The first time I ever watched Casey Wei’s Murky Colors (2013) was while I was looking at a sculpture by Patrick Cruz at Centre A. There were three small and obsolete monitors installed on a low platform addled with glitter and post-consumer offerings, wholly covered by Cruz’s maximalist paint treatment. (1) The monitors each showed a work by Dada Docot, Jac Phillipe V. Carpio or Casey Wei. I had gone to the exhibition with the intention to review it but I spent the majority of my time squatting in front of this sculpture watching Wei’s film. Cruz’s exhibition was very flashy and timely, a zealous display of the aestheticized debris of globalization and accelerated capitalism. Facilitating an ideal viewing experience was low on priority. In spite of the chaos, shitty headphones and sleepy limbs, Wei’s film remained with me long after I wrote the review and the exhibition closed.
The film, Murky Colors, is based on a made-for-hollywood spy novel by Menjin Wei, Wei’s father. It is not, by any measure, a conventional adaptation, however, it begins to chart the poetics of one. Wei’s editing approaches the arrangement of images with a writerly consideration by incorporating elements of the film essay and collage in her participatory documentary.
All characters in the recreation of Menjin Wei’s novel are played by Wei. Throughout the film, the action scenes are intercut with Wei interviewing her father, him reading from his manuscript, gonzo footage of their family trip to China, and Hollywood and Hong Kong action films. Her editing and post-production techniques amplify the tropes of spy movies and pulp novels. Scenes where Casey negotiates a drop (with herself), interrogates a suspect (herself), are done without an iota of irony and are convincing enough to make all the different characters and their contrasting moral agendas distinct. At times the Hollywood footage is edited in such a way that it fulfills the action that couldn’t be logistically shot with a one-woman cast.
Her post-production techniques with green screen and special effects purposefully expose the seams of film editing. The willful and genuine facture Wei advances by splicing a hotel scene from Murky Colors with footage of Daniel Craig’s Bond moving through their respective hotel rooms demonstrates an internalized spatial fluency with the movement through that space, that story. Genre films follow a formula we’ve been exposed to so many times, we could reproduce it like the lyrics of a Backstreet Boys song. We’ve seen this spy movie before — but not quite like this. There are moments of light agitprop, such as the political address layered over a CNN segment, or footage of a march against the Chinese Communist Party in Vancouver, narrated by Menjin Wei’s explanation of how corruption in China is parcel to emergent economic power. But Wei’s goal is not caricature or to dish up an underhanded, artful critique. The film’s plethora of crafted sequences with interludes of personal footage and popular media provoke us to reconsider how we might visualize the narratives we’re familiar with, and that they might still be legible, or illuminated when abutted to other forms of fiction or formal experimentation.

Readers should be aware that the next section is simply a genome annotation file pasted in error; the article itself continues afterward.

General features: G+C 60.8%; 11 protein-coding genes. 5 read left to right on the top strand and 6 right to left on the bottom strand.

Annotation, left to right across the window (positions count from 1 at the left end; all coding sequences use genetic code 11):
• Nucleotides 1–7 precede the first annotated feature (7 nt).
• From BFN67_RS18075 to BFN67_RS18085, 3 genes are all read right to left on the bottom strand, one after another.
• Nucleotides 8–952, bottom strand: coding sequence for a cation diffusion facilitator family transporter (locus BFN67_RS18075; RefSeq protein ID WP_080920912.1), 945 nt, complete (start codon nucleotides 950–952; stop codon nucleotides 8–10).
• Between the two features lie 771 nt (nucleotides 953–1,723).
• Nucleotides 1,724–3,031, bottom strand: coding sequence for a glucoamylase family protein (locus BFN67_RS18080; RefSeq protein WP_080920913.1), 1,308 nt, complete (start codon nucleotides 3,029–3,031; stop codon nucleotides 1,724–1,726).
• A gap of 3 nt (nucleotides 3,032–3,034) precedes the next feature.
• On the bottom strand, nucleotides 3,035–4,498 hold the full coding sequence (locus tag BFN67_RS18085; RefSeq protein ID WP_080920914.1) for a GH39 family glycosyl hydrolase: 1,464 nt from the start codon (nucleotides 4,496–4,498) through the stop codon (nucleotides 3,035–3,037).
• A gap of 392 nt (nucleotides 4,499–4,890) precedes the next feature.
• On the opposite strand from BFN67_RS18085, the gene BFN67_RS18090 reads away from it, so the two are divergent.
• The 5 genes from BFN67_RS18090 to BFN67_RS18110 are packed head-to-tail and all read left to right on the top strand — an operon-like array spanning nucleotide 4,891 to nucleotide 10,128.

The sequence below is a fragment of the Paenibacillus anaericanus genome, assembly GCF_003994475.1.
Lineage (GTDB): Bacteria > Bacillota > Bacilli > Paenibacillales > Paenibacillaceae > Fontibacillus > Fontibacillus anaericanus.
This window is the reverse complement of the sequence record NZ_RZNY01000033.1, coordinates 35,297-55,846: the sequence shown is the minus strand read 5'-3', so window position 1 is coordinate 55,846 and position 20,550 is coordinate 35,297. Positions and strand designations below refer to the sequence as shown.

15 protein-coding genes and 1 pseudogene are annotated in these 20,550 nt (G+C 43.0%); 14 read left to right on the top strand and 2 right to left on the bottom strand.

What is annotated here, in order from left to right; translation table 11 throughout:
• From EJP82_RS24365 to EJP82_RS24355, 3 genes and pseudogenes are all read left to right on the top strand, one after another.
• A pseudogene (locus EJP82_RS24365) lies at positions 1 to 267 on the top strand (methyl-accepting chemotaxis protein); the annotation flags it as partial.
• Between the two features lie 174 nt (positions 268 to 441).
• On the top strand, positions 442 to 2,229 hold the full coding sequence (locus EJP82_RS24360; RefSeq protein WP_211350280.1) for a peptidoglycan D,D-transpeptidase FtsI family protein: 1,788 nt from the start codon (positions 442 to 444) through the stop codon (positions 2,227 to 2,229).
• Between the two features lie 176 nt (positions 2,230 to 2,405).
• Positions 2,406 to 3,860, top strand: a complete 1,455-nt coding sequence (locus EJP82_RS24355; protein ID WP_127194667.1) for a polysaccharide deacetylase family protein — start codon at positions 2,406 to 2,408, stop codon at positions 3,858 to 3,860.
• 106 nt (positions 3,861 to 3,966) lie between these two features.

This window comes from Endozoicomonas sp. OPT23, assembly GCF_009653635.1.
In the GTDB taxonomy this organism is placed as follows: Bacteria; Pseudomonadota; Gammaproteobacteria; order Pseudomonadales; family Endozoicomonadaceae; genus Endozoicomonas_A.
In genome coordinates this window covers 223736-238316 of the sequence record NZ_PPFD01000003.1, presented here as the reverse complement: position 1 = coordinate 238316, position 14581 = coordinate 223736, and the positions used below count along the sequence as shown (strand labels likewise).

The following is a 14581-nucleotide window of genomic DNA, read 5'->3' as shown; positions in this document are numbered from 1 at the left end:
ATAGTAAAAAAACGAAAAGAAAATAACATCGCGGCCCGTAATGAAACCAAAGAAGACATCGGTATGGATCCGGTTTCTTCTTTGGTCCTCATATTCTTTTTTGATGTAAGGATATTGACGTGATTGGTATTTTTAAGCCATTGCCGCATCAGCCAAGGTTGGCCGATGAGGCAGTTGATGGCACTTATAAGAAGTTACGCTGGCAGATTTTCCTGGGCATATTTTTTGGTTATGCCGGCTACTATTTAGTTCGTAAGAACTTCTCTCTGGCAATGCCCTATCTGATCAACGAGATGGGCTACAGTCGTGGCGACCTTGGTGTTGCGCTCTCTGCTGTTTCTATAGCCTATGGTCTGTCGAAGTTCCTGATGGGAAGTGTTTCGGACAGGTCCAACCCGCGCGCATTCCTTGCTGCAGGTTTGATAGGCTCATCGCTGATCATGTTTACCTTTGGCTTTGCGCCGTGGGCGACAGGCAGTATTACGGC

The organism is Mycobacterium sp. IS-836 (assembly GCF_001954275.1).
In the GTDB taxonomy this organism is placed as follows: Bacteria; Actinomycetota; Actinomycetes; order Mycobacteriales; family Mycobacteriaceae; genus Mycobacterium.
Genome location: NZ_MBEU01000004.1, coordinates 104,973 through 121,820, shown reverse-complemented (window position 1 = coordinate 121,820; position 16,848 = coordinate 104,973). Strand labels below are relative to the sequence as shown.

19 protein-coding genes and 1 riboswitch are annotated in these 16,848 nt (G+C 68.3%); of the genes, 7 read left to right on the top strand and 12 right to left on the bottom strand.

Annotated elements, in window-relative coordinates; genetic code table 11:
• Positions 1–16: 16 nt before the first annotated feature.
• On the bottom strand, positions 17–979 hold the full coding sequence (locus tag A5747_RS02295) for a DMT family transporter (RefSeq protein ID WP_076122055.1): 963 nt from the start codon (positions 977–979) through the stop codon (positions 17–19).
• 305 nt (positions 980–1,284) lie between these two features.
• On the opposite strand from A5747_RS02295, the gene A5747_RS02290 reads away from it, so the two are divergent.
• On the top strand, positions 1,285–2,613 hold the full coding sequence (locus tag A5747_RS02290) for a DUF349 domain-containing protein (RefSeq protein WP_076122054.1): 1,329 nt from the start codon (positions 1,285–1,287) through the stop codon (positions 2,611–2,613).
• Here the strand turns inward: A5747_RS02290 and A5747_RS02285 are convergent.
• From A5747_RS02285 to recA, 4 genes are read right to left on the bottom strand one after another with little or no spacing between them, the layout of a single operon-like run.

Bringing her father’s novel / unrealized spy movie into proximity with its past aspirations demonstrates something that I think all artists have the capacity to do with their work, yet so few rarely do. It recuperates a possibility that was lost in one context. In this case, the adaptation of Murky Colors, is revitalized in its own lifetime, and it pulls the rest of us into the chronology of an artwork. It’s not a grand statement, but universal in feeling. Menjin Wei narrates over footage of the dramatization of his novel, directed by and starring his daughter who intercuts the story with footage of car chases and a family trip. Is this the adaptation he thought he would get? I think it’s astronomically better.
Murky Colors screened with her second film Vater und Sohn/Father and Son/父与子 (2014). This screening was programmed as part of the exhibition, sum of the parts at 221A, curated by Jenn Jackson and taking place at The Cinematheque on May 22, 2018.
- Bulaklak ng Paraiso (Birds of Paradise) at Centre A in 2016. Curated by Makiko Hara